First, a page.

In setting up virtual machines with VirtualBox, I often want the following characteristics

  • VM has a static IP
  • host can access VM without port forwarding
  • VM can access the internet
  • I can move my laptop from network to network (e.g. from home to office to coffee shop) without worrying about securing or reconfiguring the VM

None of the VirtualBox network connection methods satisfies these requirements on their own.

  • NAT
    Requires port forwarding if you want to connect to the VM from the host.

  • Host-only
    The VM can not access the internet unless the host is a router.

  • Bridged
    Exposes the VM to the network; not portable.

7 Answers 7


I can get the setup I want by setting up two adapters on the vm.

VirtualBox 4.2.12
Ubuntu 12.04 guest

In VirtualBox > Preferences > Network, set up a host-only network.

Mine is called vboxnet0, it is manually configured:
no dhcp

VirtualBox network configuration VirtualBox network configuration

Then, in the network settings for the virtual machine, set up two adapters:

Adapter 1
host only, vboxnet0


Boot the virtual machine and log in through the console VirtualBox provides.

Run this to see your adapters:

ls /sys/class/net

In my case the adapters were named eth1 and eth2 (and lo, the loopback interface).

Then, edit your network configuration.

sudoedit /etc/network/interfaces

# The loopback network interface
auto lo
iface lo inet loopback

# Host-only interface
auto eth1
iface eth1 inet static

# NAT interface
auto eth2
iface eth2 inet dhcp

Note that eth1 has no default gateway specified. eth2 will get a default gateway from dhcp.

Update March 2018

See this answer from @Hugo14453 for an updated version that works with Ubuntu 17.10 and newer.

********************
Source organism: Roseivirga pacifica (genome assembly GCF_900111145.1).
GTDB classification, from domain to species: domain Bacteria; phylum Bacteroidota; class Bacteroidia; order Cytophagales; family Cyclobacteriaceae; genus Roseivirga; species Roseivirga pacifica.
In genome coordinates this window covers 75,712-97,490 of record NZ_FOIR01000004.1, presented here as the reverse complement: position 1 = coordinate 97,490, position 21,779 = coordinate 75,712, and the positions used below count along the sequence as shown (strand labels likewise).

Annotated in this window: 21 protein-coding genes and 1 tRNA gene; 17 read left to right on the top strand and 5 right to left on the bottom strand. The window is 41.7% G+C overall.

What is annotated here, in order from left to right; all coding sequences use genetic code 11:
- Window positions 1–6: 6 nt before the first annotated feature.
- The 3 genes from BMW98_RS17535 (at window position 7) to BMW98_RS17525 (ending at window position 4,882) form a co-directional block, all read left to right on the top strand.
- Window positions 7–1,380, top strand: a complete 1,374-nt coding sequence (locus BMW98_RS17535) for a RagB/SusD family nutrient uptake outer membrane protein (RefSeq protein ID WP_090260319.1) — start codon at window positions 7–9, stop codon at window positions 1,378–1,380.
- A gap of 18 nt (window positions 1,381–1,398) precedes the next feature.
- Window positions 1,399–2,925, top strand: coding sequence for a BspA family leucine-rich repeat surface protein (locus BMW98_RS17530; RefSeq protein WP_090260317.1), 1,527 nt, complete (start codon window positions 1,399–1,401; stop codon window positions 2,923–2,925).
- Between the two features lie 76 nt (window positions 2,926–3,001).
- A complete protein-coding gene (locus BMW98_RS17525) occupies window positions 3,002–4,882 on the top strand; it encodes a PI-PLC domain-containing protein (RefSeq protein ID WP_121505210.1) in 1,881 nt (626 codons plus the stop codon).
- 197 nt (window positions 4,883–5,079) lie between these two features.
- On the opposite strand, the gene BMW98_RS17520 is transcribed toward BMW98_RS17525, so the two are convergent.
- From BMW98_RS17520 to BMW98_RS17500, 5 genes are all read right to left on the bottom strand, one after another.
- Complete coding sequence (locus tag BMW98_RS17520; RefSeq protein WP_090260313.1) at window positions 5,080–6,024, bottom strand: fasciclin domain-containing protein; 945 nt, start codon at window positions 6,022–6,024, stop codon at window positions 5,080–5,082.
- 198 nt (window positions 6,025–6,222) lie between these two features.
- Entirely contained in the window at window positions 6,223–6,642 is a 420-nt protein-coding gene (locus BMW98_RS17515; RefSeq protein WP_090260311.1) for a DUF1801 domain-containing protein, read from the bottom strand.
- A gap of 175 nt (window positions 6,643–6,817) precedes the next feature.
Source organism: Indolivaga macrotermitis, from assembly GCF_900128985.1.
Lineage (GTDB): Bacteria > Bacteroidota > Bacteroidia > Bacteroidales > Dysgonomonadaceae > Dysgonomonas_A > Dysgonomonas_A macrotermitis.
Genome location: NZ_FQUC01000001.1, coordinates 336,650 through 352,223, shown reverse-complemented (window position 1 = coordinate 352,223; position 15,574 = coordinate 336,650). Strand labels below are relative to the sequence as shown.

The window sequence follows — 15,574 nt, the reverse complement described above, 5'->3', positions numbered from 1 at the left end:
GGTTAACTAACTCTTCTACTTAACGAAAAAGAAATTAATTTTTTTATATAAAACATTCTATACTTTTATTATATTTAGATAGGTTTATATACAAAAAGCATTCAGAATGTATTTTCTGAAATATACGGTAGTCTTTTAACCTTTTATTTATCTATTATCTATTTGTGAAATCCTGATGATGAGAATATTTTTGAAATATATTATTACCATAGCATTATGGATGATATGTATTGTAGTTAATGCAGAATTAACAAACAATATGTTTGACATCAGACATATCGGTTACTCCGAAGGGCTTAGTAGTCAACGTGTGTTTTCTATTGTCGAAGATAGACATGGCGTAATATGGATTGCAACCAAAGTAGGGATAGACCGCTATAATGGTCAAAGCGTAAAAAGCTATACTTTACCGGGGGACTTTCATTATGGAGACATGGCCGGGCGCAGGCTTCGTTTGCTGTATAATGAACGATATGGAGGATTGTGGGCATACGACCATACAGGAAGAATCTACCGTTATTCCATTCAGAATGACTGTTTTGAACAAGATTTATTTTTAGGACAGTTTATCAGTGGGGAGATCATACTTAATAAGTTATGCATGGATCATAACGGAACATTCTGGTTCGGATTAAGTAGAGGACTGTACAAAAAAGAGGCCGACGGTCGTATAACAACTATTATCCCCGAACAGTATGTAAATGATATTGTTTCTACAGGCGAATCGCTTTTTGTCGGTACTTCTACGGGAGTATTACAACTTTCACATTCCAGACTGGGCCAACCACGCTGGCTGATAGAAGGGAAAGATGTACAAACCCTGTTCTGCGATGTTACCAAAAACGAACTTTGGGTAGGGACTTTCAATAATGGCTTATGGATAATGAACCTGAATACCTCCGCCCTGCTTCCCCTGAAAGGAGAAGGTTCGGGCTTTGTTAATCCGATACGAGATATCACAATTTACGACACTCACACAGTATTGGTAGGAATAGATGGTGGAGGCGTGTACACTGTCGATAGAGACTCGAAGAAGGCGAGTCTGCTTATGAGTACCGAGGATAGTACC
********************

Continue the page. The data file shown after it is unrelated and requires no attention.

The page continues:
• 1
    Update: VirtualBox 4.3 introduced a NAT service that looks like it might obviate the need for two interfaces. 6.4. Network Address Translation Service Jan 26, 2014 at 17:36
  • 4
    This helped me a lot, I use Virtualbox for development, and when I'm in my house, everything works correctly since I have the network setup to my likings, the nightmare starts when I move to another network (family, companies...), I have to change websites URLs, delete some systems files, reboot I don't know how many times and the list goes on. This solution doesn't care about your current network which is why I like it...Just plug your PC to any network and focus on your work. Jun 14, 2014 at 11:22
  • 1
    Thanks. Not defining a gateway address for the host-only interface solved my issues.
    – Florian
    Jul 21, 2016 at 10:20
  • 2
    Perfect. /etc/network/interfaces config was key THANKS!!!! Nov 1, 2016 at 20:35
  • 1
    "Note that eth1 has no default gateway specified. eth2 will get a default gateway from dhcp." <-- THIS COMMENT IS THE KEY.
    – Pere Pages
    Apr 11, 2017 at 11:18

Network configuration has changed in Ubuntu 17.10.1. You now use the netplan config.

I followed this guide here

As a migration of Christian's answer, do the following:

Create a new config file inside of /etc/netplan to hold your host-only adapter config.

e.g sudo nano /etc/netplan/02-netcfg.yaml

Enter the following to configure a static IP of where enp0s3 is the name of your host-only adapter.

    version: 2
    renderer: networkd
            dhcp4: no

Then run the following two commands:

sudo netplan generate
sudo netplan apply

NAT should work without configuration, run ifconfig to see the result:

enp0s3: flags=4163<UP,BROADCAST,RUNNING,MULTICAST>  mtu 1500
        inet  netmask  broadcast
        inet6 fe80::a00:27ff:fe06:6cdd  prefixlen 64  scopeid 0x20<link>
        ether 08:00:27:06:6c:dd  txqueuelen 1000  (Ethernet)
        RX packets 252  bytes 23076 (23.0 KB)
        RX errors 0  dropped 0  overruns 0  frame 0
        TX packets 208  bytes 30015 (30.0 KB)
        TX errors 0  dropped 0 overruns 0  carrier 0  collisions 0

enp0s8: flags=4163<UP,BROADCAST,RUNNING,MULTICAST>  mtu 1500
        inet  netmask  broadcast
        inet6 fe80::a00:27ff:fe4d:a6b8  prefixlen 64  scopeid 0x20<link>